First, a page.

March 27, 2024

Bridging the Gap Between Business and IT: The Importance of Education and Culture

As we approach the first anniversary of launching the online, (and now monthly) format of the Technology & Innovation Forum, a review of our previous content has revealed several recurring themes. While the topics addressed - Organisational Structure, Data, Microservices, and AI - were deliberately chosen based on member requests, the summaries, conclusions, and recommendations that emerged organically from the sessions began to sound remarkably similar:

Key Takeaways:

  • Bring tech and business together
  • Allow time for education and learning
  • Create space for experimentation and failure
  • Embrace constant, incremental change to minimise risk and disruption
  • Deliver regular, tangible outcomes to demonstrate progress
  • Organise and freely share data
  • Prioritise constant communication

Knowing vs Doing

So, if we know and agree on best practices for technology projects, why don't we consistently apply them? This question deserves deeper exploration at our upcoming in-person event in June. In the meantime, let's take a closer look at the topic of education and learning.

Two Categories of Training Needs

In the area of technology, there are two primary categories of training needs:

  1. Technologists
    This includes both in-house IT colleagues, who may be so focused on the mechanics of making things work that they lose sight of the asset finance industry's specifics and quirks, and solution provider teams, particularly the product developers and implementation specialists who are critical to successful deployment but may lack context about the industry's financial instruments, regulations, and processes.
  2. Technology Users
    This encompasses everyone working at asset finance providers. Their training needs differ from their technical colleagues and relate to understanding the potential and use of technology, expressing requirements effectively, testing solutions against those requirements, and collaborating productively with technologists and project participants, both internal and external.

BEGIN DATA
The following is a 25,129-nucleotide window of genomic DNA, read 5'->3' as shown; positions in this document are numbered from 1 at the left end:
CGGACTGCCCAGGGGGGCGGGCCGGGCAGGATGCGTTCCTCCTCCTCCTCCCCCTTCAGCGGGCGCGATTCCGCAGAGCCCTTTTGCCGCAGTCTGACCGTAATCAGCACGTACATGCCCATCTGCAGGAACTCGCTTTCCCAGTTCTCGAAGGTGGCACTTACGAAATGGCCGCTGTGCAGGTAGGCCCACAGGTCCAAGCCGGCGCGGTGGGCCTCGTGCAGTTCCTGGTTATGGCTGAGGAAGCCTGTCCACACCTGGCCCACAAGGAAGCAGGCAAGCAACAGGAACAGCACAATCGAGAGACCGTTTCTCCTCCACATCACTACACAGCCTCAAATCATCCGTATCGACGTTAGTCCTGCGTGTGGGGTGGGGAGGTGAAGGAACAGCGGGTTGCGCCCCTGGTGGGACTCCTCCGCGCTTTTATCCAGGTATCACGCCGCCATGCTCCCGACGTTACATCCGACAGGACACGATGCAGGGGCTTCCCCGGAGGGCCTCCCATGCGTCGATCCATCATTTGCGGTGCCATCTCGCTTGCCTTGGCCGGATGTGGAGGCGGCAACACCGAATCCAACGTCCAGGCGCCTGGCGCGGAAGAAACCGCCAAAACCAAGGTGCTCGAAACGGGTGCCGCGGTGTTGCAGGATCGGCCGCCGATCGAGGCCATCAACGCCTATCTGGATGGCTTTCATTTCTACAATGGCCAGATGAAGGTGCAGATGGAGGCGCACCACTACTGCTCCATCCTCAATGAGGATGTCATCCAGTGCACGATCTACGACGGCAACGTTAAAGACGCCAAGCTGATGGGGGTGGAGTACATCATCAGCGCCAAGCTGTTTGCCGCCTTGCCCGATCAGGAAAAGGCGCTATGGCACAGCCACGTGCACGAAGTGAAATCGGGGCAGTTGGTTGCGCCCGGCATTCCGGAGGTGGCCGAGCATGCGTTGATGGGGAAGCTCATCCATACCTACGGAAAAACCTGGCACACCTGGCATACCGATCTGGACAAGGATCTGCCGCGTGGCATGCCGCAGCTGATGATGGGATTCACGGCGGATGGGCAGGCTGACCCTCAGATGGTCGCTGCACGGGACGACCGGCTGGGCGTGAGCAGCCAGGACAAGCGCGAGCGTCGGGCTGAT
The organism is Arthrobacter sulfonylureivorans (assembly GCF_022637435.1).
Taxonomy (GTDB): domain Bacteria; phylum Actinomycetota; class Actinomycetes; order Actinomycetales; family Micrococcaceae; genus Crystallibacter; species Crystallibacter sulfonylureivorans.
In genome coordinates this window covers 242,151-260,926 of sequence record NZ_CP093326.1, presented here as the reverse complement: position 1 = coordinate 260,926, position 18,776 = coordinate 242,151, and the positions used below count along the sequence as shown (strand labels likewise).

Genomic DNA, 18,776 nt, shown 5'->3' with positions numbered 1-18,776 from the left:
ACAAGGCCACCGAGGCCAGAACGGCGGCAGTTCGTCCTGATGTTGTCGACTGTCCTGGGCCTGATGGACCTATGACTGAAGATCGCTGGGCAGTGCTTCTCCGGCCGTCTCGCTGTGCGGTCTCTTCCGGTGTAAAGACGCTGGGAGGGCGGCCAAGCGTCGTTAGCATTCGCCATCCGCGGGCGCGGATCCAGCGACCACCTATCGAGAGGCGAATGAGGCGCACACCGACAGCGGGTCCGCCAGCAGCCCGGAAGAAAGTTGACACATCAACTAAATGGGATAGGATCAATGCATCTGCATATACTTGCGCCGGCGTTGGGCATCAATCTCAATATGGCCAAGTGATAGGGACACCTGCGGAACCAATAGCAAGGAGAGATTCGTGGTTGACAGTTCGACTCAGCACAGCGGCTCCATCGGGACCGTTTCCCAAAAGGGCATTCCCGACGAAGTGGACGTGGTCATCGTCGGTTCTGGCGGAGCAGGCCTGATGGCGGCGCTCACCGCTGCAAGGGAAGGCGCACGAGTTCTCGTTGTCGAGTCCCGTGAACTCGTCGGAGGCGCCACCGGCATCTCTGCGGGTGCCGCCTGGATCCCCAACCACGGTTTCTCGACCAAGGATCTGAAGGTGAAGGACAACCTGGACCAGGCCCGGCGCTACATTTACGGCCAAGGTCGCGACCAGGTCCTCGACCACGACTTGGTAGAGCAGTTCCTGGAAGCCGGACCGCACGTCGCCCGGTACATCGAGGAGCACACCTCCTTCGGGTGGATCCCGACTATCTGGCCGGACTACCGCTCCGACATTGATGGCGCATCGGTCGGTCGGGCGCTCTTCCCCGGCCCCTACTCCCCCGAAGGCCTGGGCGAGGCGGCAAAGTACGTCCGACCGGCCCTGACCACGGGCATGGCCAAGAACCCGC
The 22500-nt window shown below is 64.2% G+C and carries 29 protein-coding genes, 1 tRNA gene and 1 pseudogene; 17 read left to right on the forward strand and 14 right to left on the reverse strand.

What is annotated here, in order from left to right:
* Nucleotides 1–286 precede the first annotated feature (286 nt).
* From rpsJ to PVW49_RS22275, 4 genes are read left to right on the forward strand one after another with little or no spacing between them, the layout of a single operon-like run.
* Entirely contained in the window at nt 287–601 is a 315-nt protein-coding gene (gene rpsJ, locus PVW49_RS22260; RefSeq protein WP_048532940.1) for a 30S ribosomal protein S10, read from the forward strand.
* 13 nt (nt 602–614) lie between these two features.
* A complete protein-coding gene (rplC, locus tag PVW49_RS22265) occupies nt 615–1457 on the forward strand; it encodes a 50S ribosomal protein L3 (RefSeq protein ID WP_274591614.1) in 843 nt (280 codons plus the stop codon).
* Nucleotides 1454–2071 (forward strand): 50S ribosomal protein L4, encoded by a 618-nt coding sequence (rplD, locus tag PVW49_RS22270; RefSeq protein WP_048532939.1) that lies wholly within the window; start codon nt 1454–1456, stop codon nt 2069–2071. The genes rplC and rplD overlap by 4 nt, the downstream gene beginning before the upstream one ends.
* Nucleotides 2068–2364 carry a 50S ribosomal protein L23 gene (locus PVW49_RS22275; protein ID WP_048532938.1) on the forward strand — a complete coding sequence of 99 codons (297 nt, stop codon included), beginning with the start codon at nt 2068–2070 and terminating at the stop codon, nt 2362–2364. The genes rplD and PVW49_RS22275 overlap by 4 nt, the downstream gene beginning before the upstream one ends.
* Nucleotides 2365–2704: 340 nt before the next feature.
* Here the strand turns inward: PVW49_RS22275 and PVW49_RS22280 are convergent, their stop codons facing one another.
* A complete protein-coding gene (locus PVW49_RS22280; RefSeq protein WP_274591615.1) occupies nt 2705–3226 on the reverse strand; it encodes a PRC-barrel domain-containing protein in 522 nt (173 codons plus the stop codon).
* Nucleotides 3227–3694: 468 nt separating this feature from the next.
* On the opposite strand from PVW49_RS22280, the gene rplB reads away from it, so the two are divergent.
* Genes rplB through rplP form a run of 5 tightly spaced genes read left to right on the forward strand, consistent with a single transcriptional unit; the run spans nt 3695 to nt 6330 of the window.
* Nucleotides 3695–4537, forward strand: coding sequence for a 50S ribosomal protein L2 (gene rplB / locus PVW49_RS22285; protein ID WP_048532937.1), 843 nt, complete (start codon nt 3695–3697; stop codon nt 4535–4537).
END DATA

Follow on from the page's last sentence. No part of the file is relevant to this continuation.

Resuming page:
Broader Skills for Digital Transformation

As our reliance on technology grows and the pace of advancement accelerates, it's becoming increasingly important for business colleagues to develop skills traditionally reserved for IT, such as Agile Development, Scrum Mastery, and Product Ownership.

Point solutions, microservices, and AI can quickly and cost-effectively augment our digital landscape, enhancing customer interactions, expanding sales channels, and increasing efficiency. To leverage these benefits, business teams must be able to identify problems precisely, define business cases, actively participate in solution selection, and contribute to implementation and testing.

Prioritising Education and Learning

However, even with the right educational material and delivery methods, how seriously do we take training fulfilment? What resources do we allocate to it, and how do we motivate and measure the impact of better-trained employees? Perhaps most critically, how much time and space do we allow our teams to engage in and benefit from education and learning?

Bridging the Business-IT Divide

The goal is not for business to take over IT leadership or vice versa, but rather to foster a closer, more symbiotic relationship. By treating each other as equally important and interdependent, and developing a shared understanding of challenges, business and IT can improve communication effectiveness and increase the success rate, efficiency, and outcomes of technology implementation projects.

A Cultural Challenge

Creating alignment between business and IT goes beyond education; it's a cultural challenge that involves the entire organisation. Every area that uses technology has a stake in seeing more effective adoption of modern, agile solutions to everyday problems. As such, the whole business must take ownership of facilitating the learning of skills necessary to enable digital transformation. We'll delve into these broader cultural challenges in an upcoming article.

For further information, contact:

Simon Harris, Consulting Director, Finativ

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